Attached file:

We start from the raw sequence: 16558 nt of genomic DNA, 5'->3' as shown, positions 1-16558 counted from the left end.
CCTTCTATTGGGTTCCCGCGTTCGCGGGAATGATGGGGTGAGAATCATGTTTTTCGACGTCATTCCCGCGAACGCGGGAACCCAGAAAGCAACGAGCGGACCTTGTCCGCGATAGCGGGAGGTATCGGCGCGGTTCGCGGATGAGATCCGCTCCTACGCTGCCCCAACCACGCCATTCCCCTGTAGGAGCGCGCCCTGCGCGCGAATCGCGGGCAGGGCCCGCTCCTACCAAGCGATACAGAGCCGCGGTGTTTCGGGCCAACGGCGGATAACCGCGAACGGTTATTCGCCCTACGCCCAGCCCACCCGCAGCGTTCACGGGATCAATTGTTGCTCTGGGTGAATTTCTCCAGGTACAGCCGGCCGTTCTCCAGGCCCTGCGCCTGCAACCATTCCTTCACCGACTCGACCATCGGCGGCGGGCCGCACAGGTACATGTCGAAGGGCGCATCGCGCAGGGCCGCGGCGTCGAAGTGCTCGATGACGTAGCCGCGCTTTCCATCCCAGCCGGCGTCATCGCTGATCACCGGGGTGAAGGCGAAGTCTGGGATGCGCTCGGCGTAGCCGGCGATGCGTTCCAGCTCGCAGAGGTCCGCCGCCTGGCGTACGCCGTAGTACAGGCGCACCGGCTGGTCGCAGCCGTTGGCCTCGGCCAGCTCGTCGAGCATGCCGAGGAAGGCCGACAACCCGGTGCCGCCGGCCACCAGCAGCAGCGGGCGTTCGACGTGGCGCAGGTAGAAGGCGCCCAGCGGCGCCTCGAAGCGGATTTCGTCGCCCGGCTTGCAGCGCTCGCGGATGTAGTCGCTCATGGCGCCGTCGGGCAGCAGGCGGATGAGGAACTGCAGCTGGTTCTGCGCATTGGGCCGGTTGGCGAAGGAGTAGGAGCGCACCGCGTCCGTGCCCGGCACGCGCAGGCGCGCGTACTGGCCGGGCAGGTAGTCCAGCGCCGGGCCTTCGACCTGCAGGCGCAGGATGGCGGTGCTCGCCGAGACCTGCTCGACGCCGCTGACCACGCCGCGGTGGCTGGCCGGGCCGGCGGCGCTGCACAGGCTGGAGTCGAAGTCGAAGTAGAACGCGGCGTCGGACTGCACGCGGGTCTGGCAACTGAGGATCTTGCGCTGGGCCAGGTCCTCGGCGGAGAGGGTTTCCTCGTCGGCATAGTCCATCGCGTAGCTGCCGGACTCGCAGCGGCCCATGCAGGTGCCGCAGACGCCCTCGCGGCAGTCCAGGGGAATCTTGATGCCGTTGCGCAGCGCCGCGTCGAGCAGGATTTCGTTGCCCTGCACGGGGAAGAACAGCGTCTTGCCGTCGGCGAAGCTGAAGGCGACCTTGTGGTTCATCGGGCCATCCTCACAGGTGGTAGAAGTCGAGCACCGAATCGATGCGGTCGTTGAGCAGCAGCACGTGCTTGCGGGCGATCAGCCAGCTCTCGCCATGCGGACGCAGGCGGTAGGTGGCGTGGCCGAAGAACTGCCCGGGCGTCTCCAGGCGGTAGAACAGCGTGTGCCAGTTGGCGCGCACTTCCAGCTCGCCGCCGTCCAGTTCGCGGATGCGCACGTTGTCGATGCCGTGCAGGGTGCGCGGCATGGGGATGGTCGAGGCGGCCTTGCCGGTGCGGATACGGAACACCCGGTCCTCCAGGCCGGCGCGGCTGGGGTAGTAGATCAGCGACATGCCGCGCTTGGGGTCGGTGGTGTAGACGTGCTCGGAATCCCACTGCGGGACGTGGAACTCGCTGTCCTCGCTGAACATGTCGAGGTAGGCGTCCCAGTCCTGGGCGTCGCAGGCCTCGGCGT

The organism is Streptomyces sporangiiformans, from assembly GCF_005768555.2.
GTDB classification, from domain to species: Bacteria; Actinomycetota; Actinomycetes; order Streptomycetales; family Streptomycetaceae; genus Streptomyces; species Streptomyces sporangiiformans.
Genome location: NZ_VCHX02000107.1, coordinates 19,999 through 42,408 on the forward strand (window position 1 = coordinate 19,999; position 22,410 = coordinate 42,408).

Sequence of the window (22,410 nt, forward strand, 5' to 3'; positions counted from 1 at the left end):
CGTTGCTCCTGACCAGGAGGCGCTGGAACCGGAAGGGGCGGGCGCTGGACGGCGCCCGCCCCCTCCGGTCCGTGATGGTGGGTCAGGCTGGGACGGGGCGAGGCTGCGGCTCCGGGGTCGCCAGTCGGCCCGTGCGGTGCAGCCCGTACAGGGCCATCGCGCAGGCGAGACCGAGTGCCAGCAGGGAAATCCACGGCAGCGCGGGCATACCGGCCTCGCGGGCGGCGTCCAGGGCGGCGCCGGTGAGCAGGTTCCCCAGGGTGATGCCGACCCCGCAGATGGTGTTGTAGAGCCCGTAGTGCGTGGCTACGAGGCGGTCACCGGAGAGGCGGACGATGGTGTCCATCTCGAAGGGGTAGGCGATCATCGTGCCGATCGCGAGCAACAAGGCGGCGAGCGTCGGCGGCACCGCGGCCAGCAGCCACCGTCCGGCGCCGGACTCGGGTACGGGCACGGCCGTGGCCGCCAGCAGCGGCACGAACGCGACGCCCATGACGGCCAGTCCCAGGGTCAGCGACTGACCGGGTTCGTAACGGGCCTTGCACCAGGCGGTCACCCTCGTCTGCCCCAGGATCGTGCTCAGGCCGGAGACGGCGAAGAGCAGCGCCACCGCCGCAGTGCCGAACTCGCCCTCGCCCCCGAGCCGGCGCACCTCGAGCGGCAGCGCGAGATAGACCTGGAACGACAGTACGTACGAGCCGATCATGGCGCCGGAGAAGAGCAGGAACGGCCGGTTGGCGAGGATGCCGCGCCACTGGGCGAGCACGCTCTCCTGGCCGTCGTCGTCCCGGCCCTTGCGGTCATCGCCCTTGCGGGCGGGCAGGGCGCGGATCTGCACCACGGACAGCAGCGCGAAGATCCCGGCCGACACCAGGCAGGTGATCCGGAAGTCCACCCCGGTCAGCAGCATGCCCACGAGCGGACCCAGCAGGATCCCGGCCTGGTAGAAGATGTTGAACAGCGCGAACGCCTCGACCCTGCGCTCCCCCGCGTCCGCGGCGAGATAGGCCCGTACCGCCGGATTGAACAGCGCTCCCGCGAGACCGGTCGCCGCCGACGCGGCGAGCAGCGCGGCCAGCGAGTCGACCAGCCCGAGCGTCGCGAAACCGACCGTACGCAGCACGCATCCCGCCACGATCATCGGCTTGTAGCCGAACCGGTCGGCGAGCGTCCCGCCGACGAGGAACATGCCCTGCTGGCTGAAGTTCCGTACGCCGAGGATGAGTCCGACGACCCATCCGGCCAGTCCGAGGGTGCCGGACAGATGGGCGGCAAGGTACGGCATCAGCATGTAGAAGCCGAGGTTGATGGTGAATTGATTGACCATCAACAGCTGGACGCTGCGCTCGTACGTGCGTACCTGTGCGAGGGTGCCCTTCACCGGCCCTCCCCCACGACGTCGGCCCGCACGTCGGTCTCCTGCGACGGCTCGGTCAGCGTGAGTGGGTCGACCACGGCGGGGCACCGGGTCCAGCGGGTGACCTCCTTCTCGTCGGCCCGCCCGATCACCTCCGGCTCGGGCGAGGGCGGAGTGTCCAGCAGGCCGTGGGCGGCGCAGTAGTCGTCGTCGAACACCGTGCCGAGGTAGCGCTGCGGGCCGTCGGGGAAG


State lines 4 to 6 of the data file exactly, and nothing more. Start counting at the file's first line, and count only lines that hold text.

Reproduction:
GTDB classification, from domain to species: Bacteria; Actinomycetota; Actinomycetes; order Streptomycetales; family Streptomycetaceae; genus Streptomyces; species Streptomyces sporangiiformans.
Genome location: NZ_VCHX02000107.1, coordinates 19,999 through 42,408 on the forward strand (window position 1 = coordinate 19,999; position 22,410 = coordinate 42,408).

Sequence of the window (22,410 nt, forward strand, 5' to 3'; positions counted from 1 at the left end):